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Scanning and Mapping of Chester Le Community Housing, By George Brown College, Centre for Construction & Engineering Technologies.

The Chester Le Community Housing Complex for the Toronto Community Housing Corporation (TCHC) is located just north of Finch Avenue and Victoria Park Avenue intersection. The true dimensions of existing conditions were measured using FARO and KAARTA scanning equipment, so that TCHC was able to have the most accurate information and create updated plans of the property. The result of the scanned point cloud data was converted into a 3D model using Revit. This information will primarily be used to fix the landscape features with a focus on sill height for the entrance doors of each residence and potential renovations in the future. TCHC was interested in researching the most efficient way to acquire detailed plans, elevations and 3D drawings of the site for future reference and problem solving.

Challenges: Scanning

During the scanning process, weather played a big factor in terms of scheduling ideal scanning conditions to achieve accurate and precise data: Rain confirmed to be inappropriate weather conditions for scanning due to the reflective nature of wet surfaces, which would cause discrepancies in the data. At the other end of the spectrum, sunny conditions proved difficult as well since the sun glare would reflect into the scanner mirror and camera lens; cloudy days proved to be the best conditions for the scanner to work efficiently. These factors prompted the team to switch settings to Horizon Weighted Metering, but another method was KAARTA mobile LiDAR technology. Some parts of the property required mobile scanning due to time constraints and the data collected was registered with the Faro scans.

Registration and Geo Referencing

Registration and stitching of the scans to create an overview map was one of the biggest challenges. Scans had to be stitched together by picking up common points or overlap between two consecutive scans which sometimes posed a problem. As well, geographically referencing the scans with survey control had to be implied in so that once the files were loaded in Revit, the elevation was from sea level. Stitching the KAARTA mobile and Faro static LiDAR data together required some trial and error, but we were able to successfully register the data sets.

Faro Scene

In order to process and manage the data that was captured during the scanning period, SCENE software was used to import all scans to generate high quality point clouds. These high quality scans and point clouds were almost 1TB file size which made them very difficult to handle.


For scanning, the team collaborated on an effective solution by using weather as a measuring tool for the scanners. Daily weather conditions were monitored to insert parameter settings into all of the scanners on each different day. Everyone had the same metering values to respond to the weather conditions and generate clear scans without missing any data or information.

The team used the geo referencing method to standardize the scans and obtain them in their actual elevation from sea level so that when converting the plans into a 3D model, all of the scanned plans can fall in place using geo referenced survey control.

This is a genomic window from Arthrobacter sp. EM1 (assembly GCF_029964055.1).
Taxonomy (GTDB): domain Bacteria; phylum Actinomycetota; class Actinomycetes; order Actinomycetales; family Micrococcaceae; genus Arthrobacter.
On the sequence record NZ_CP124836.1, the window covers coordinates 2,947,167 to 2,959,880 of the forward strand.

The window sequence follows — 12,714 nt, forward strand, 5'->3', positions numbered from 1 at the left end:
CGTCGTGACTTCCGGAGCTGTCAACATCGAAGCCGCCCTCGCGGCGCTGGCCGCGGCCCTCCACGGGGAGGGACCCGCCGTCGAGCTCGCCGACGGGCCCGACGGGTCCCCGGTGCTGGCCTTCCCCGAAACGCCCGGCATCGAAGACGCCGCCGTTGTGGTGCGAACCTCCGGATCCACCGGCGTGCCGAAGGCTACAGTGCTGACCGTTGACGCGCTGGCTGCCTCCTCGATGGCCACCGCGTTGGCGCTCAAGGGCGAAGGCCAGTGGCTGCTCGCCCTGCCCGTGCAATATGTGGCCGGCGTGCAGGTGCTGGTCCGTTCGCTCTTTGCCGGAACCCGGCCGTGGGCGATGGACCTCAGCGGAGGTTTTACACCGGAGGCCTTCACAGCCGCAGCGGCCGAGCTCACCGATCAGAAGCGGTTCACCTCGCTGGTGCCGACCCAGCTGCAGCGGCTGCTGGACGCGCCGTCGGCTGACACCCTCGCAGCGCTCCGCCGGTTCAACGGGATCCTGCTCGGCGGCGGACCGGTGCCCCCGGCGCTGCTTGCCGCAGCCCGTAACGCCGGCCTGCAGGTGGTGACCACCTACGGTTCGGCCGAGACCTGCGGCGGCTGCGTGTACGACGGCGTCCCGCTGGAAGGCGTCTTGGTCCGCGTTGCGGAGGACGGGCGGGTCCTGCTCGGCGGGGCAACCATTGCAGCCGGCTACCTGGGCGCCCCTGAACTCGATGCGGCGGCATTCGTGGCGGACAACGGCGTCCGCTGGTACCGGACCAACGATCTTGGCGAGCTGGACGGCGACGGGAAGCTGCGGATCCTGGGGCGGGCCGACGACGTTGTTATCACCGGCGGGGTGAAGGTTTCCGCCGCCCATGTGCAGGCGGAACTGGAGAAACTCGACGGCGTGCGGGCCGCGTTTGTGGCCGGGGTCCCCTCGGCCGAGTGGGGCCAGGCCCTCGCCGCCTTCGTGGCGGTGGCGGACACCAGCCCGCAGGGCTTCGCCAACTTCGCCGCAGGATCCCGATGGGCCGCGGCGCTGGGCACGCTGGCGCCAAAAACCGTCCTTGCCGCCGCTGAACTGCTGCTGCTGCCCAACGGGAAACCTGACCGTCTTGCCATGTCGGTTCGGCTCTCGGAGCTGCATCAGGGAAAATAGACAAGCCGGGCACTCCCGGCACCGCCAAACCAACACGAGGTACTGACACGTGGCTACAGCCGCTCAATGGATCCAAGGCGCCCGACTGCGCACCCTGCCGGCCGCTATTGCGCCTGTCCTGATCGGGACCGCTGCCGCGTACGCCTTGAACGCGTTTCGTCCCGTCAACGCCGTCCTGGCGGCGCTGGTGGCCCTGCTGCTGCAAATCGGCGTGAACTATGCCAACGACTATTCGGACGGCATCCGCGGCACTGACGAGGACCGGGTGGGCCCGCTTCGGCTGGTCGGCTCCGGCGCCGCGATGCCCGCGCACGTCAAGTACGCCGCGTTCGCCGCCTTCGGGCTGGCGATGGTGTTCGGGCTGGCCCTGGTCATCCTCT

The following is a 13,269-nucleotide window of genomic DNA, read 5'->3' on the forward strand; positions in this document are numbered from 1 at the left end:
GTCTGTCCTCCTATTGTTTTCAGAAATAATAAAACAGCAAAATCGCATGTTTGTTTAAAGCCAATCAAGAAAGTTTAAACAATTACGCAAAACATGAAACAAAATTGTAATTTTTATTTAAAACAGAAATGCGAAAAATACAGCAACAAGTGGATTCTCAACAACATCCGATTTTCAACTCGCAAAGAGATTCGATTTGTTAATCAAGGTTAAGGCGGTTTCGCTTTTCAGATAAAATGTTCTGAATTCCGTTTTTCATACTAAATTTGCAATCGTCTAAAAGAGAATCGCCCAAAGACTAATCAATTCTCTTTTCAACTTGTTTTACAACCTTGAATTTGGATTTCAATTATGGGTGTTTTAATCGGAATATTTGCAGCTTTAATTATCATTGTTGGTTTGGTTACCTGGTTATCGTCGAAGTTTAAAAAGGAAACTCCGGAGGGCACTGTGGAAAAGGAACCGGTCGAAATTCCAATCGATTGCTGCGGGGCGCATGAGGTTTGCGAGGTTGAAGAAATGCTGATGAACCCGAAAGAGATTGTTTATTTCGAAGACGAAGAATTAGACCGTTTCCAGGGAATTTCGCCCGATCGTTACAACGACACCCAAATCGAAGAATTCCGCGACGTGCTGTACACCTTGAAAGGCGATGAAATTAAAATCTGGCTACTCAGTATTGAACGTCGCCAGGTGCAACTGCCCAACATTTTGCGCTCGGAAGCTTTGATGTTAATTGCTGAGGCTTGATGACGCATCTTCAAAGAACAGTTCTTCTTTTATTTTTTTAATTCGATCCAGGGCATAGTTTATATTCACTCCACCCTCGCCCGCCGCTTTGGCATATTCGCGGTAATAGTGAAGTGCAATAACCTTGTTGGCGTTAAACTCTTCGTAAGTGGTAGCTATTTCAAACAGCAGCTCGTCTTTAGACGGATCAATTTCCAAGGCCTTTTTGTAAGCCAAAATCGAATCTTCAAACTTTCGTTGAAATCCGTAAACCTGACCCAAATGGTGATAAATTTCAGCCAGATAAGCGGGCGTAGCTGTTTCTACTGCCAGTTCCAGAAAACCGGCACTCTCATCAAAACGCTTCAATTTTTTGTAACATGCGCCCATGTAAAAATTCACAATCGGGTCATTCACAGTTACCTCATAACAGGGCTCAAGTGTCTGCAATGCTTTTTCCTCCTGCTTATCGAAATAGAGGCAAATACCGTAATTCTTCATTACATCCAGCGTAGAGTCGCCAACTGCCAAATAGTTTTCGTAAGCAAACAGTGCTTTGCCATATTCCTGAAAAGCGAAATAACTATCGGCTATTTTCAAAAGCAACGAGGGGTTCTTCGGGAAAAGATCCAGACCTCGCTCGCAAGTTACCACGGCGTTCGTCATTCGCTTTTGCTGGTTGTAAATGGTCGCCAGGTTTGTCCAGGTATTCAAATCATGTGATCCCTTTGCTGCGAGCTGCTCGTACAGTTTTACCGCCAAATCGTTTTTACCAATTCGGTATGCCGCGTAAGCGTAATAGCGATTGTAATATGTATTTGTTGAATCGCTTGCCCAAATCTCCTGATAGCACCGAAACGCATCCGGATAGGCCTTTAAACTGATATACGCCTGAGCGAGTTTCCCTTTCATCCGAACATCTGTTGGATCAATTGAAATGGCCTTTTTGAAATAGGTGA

Because of its vast size, files were managed by grouping and dividing the scans in clusters, each registered separately in order to keep the system working. Files from each day were separated and clusters were made, keeping in mind the sequence in which scans were done and named accordingly for reference.

The overview map was cleaned on Recap to decrease the file size and make it more manageable to be converted into a 3d model or even on Autocad. Extra elements like trees and cars and people were cleaned from the file as they could interfere with the data collected and contaminate the data.


The team’s main constraint was computing power due to the large file sizes that we were dealing with, delaying the overall process. Registration and stitching of the scans to create the overview map had large processing times delaying the project extensively. Some of the scanning had to be redone because of improper data collections in response to the weather conditions in which a lot of time was lost.

Developing the 3D model was to be done in sections, which played a major time constraint as each model had to be stitched with accuracy and merged together to create one whole geo referenced Revit model.

The team effectively collaborated to deliver the requirements of the projects, using the latest technology from Faro Scene and KAARTA scanners to collect the information in the form of point clouds. This information was then converted using registration in the Scene software to create an overview map. Each scan was also geo referenced as per the coordinated calculation, using geo spheres at the previously identified survey control points to stitch the entire plan together as per elevation from sea level. The stitched geo referenced point cloud was cleaned on recap to decrease the file size and also to get rid of any unnecessary elements. This recap file was then converted to a 3D model using Revit from which files could also be converted into 2D as per the client’s need. The Revit model generated pictured the complete overview of the complex which can be used for dimensions, materials, estimation, or other future renovations.

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